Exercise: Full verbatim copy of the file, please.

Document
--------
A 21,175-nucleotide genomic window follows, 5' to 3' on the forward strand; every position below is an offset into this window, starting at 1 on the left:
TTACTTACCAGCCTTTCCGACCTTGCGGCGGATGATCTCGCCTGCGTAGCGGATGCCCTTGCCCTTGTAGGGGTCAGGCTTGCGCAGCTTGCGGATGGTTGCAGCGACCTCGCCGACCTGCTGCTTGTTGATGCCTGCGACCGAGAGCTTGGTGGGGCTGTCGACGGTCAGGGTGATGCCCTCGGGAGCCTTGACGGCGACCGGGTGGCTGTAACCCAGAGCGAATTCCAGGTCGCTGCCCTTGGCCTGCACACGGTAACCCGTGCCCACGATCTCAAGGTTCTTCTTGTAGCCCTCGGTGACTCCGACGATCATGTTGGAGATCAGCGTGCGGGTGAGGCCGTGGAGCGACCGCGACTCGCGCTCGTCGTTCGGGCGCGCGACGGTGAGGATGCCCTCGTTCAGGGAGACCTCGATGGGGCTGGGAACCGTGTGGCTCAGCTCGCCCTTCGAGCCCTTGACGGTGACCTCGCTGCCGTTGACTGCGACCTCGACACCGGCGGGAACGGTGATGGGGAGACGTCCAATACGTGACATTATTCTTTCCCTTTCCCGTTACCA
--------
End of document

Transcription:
A 21,175-nucleotide genomic window follows, 5' to 3' on the forward strand; every position below is an offset into this window, starting at 1 on the left:
TTACTTACCAGCCTTTCCGACCTTGCGGCGGATGATCTCGCCTGCGTAGCGGATGCCCTTGCCCTTGTAGGGGTCAGGCTTGCGCAGCTTGCGGATGGTTGCAGCGACCTCGCCGACCTGCTGCTTGTTGATGCCTGCGACCGAGAGCTTGGTGGGGCTGTCGACGGTCAGGGTGATGCCCTCGGGAGCCTTGACGGCGACCGGGTGGCTGTAACCCAGAGCGAATTCCAGGTCGCTGCCCTTGGCCTGCACACGGTAACCCGTGCCCACGATCTCAAGGTTCTTCTTGTAGCCCTCGGTGACTCCGACGATCATGTTGGAGATCAGCGTGCGGGTGAGGCCGTGGAGCGACCGCGACTCGCGCTCGTCGTTCGGGCGCGCGACGGTGAGGATGCCCTCGTTCAGGGAGACCTCGATGGGGCTGGGAACCGTGTGGCTCAGCTCGCCCTTCGAGCCCTTGACGGTGACCTCGCTGCCGTTGACTGCGACCTCGACACCGGCGGGAACGGTGATGGGGAGACGTCCAATACGTGACATTATTCTTTCCCTTTCCCGTTACCA